Agricultural Agent Land-Use and Land Ownership Behavioural Analysis: A Casa Study From a Southern Italian Region
The recent CAP reform introduced new income support instruments much more related on agricultural agents land-use and land-ownership conditions than before. In this perspective the behavioural analysis of land-use and land-ownership decision process seems to be a basic condition to evaluate the efficiency, effectiveness and equity of those instruments, and to understand and to forecast the agents response to these stimuli. The land-use and land-ownership behaviour differs according to various land managers, not only on the base of "economic-productive" conditions, but also on the base of exogenous and endogenous "institutional" conditions, such as the presence of formal or informal contracts, cultural values, intergenerational linkages, family-farm organisation and land-market imperfections and regulations. In this study an analytic methodology is presented together with an explanatory model which both try to show the role and the relationships between the various land-use and landownership driving factors at an agricultural agent level. It is also showed the different behavioural response to the exogenous stimuli coming from the "economic-institutional" environment, in which the agents operate. The model was tested in a Southern Italian region case study. In the first part of the analysis the various "economic-institutional" environment typologies, in which the region is articulated, were detected, on the base of official census data at the communal administrative units level. The Factorial Analysis through the Principal Components Analysis and Groups Analysis, is the analytic methodology used for this aim. In the second part of the analysis two specific "environments" were chosen in which the empirical survey was led at the agricultural agent level. The data coming from the survey were used to test the behavioural explanatory model. The results showed not only some specific "behavioural" paths which may be detected in the two different environments, but also deep differences among the various typologies of agricultural agents inside the same environments, depending on the "economic-productive" size, the presence of strong familiar roles, informal contracts for hiring work and renting land, the specific history of the agricultural agent, the perception of land as a productive factor, an investment good or a "social status symbol". The results are presented in the last part of the article.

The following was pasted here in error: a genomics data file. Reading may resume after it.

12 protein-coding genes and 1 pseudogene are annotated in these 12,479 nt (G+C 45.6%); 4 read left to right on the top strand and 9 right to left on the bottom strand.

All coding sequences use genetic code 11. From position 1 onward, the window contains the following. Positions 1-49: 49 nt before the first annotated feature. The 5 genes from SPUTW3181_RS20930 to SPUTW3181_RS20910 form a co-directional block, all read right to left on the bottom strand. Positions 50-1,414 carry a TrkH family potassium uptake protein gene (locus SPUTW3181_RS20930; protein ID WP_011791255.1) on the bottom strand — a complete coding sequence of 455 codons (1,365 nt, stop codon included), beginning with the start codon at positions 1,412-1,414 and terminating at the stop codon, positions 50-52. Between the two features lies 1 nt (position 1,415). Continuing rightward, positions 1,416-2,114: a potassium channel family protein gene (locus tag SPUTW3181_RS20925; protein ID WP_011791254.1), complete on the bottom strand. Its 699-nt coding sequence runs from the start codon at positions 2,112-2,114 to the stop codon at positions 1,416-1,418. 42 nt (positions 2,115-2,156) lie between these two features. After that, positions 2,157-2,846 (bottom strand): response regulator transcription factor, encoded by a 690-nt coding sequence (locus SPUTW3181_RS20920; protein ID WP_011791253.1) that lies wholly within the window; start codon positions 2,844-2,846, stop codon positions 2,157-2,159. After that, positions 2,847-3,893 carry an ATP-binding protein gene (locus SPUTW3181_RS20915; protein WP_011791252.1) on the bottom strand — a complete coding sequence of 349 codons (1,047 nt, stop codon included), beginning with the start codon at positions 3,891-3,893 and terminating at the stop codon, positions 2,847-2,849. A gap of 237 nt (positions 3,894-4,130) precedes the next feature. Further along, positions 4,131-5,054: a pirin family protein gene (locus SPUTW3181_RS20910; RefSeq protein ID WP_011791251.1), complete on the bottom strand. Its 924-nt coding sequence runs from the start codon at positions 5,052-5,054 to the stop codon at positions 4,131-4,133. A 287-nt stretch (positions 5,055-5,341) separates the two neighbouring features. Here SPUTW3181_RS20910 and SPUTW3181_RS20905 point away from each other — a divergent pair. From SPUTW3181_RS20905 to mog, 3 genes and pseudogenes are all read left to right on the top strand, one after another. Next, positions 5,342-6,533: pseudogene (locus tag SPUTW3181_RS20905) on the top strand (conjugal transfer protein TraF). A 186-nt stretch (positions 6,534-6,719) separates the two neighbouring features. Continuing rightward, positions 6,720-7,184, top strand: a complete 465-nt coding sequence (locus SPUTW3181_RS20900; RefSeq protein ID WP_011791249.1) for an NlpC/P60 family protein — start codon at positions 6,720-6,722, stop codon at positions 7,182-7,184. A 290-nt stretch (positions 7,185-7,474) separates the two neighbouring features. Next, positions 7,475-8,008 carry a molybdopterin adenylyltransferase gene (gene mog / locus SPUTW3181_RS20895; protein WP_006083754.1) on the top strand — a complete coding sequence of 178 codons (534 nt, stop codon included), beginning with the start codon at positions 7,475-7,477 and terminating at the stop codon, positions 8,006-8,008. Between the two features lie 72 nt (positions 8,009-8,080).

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- Deininger, Klaus & Feder, Gershon, 2001.
"Land institutions and land markets,"
Handbook of Agricultural Economics,
in: B. L. Gardner & G. C. Rausser (ed.), Handbook of Agricultural Economics, edition 1, volume 1, chapter 6, pages 288-331
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